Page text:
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Childhood Sexual Abuse: Its Impact on Adult Life

What is sexual abuse?

Sexual abuse of a child is when anyone (an adult or another child more than 4 years older) threatens, tricks, or forces a child into sexual contact. It may include:

  • Touching a child’s genitals or rubbing of an adult's genitals on a child
  • Intercourse or oral sex
  • Showing genitals to a child
  • Showing sexual pictures to a child
  • Using the child to make pornographic pictures or videos

Abusers are usually someone you knew, such as a relative, friend, neighbor, babysitter, or teacher. They may have gotten you to trust them and their activities with you. However, it is never OK for an adult to have sex with a child, even if there were times when you did not try to stop them.

What problems can childhood sexual abuse cause?

As an adult who was sexually abused during childhood, you may feel:

  • Ashamed. You may feel dirty or guilty when you have sexual feelings because you feel that you caused the sexual abuse when you were a child. You may use alcohol, food, drugs, or overwork to numb your emotional pain and to manage shame and guilt. You may hate your body and not take good care of yourself.
  • Self-hatred. Many children believe abuse is their fault. You may still feel that way and be convinced that there is something different or wrong about you.
  • Powerless. You may also have trouble saying no to unwanted sexual contact, even though you are always thinking about protecting yourself.
  • Suicidal, or like you want to hurt yourself or others. You may have a lot of anger about having been abused as a child. You may hit or hurt your partner or children when you are upset. You may fear that you will abuse your own children.
  • Isolated. You may keep the abuse you suffered as a child secret, particularly if the abuser was a family member or close family friend.
  • Unable to make even simple decisions or choices. During the abuse you may have learned to go numb and detach from what was happening. As an adult you may still "space out" when you feel stressed or anxious. This can make it hard to think, plan, or do everyday activities.
  • Fearful and always on guard. You may startle easily, have trouble sleeping, and feel tense when you are around other people.
  • Unable to ask others for help or to depend on anyone else. You may have trouble relating to others. When you were a child, your trust was betrayed by an adult. When you grow up, you may suspect that others are using you, will leave you, or will hurt you.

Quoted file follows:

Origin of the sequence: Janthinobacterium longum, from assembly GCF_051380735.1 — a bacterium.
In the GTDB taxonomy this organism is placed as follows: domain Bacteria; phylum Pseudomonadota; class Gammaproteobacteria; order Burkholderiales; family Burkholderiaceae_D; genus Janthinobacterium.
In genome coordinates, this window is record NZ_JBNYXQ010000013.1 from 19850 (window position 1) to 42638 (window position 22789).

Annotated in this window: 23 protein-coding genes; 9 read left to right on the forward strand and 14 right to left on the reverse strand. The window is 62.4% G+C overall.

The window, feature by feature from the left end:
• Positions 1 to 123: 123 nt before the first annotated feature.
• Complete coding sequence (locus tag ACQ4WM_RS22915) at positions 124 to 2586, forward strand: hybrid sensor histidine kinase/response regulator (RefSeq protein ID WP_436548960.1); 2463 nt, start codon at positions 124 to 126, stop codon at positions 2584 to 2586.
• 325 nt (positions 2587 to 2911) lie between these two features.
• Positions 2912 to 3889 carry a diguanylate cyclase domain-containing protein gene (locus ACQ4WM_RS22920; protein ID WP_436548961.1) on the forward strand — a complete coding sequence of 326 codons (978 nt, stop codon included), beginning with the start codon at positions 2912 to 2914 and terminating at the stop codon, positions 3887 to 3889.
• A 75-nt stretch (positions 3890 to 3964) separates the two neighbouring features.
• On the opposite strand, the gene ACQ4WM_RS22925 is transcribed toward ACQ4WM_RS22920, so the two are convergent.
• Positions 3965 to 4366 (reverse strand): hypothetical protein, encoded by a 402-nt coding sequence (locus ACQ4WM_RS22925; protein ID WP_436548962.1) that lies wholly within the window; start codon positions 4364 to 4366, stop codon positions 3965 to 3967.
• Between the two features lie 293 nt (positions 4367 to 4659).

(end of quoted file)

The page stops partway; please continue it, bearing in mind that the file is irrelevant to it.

• Out of touch with your own body. At times, you may not even know when you are hungry or tired. You may not eat well or get enough sleep.

If you were abused as a child, it can help to talk to a therapist about it, especially if:

  • You have never discussed or revealed the abuse to anyone because you are ashamed about it.
  • You have strong feelings of anger, self-hate, shame, depression, or anxiety.
  • You are having a lot of trouble dealing with work, family, and other relationships.

How is it treated?

Several kinds of therapy may help.

  • Cognitive behavioral therapy (CBT) is a way to help you identify and change views you have of yourself, the world, and the future. CBT can make you aware of unhealthy ways of thinking. It can also help you learn new ways to think and act.
  • Group therapy can help you deal with work and relationships. It takes place in a group of 6 to 10 people, under the guidance of a therapist.
  • Support groups can help you understand that you are not alone. Groups also provide a safe place to share feelings. Same-gender groups of people who have been sexually abused can be very helpful.

The goals in individual or group therapy involve:

  • Understanding anger you may have towards your family or close friends
  • Learning how to manage your anger in healthy ways
  • Learning how to take better care of yourself
  • Becoming aware of your own power as an adult and your ability to change

Medicines may help if you have anxiety, depression, or obsessions (ideas that you can't stop thinking about). Your healthcare provider will work with you to select the best medicine. You may need to take more than one type of medicine.

How can I take care of myself?

  • Get support. Talk with your family and friends. Consider joining a support group.
  • Learn ways to manage stress. Ask for help at home and work when the load is too great to handle. Find ways to relax. For example, take up a hobby, listen to music, watch movies, or take walks. Try deep breathing exercises when you feel stressed.
  • Take care of your physical health. Try to get at least 7 to 9 hours of sleep each night. Eat a healthy diet. Limit caffeine. If you smoke, quit. Avoid alcohol and drugs. Exercise according to your healthcare provider's instructions.
  • Check your medicines. To help prevent problems, tell your healthcare provider and pharmacist about all of the medicines, natural remedies, vitamins, and other supplements that you take. Take all medicines as directed by your provider or therapist. It is very important to take your medicine even when you are feeling and thinking well. Without the medicine, your symptoms may not improve or may get worse. Talk to your provider if you have problems taking your medicine or if the medicines don't seem to be working.
  • Contact your healthcare provider or therapist if you have any questions or your symptoms seem to be getting worse.

Get emergency care if you or a loved one has serious thoughts of suicide or self-harm, violence, or harming others. Also seek immediate help if you have chest pain or trouble breathing.

Developed by RelayHealth.
Published by RelayHealth.
Copyright ©2014 McKesson Corporation and/or one of its subsidiaries. All rights reserved.

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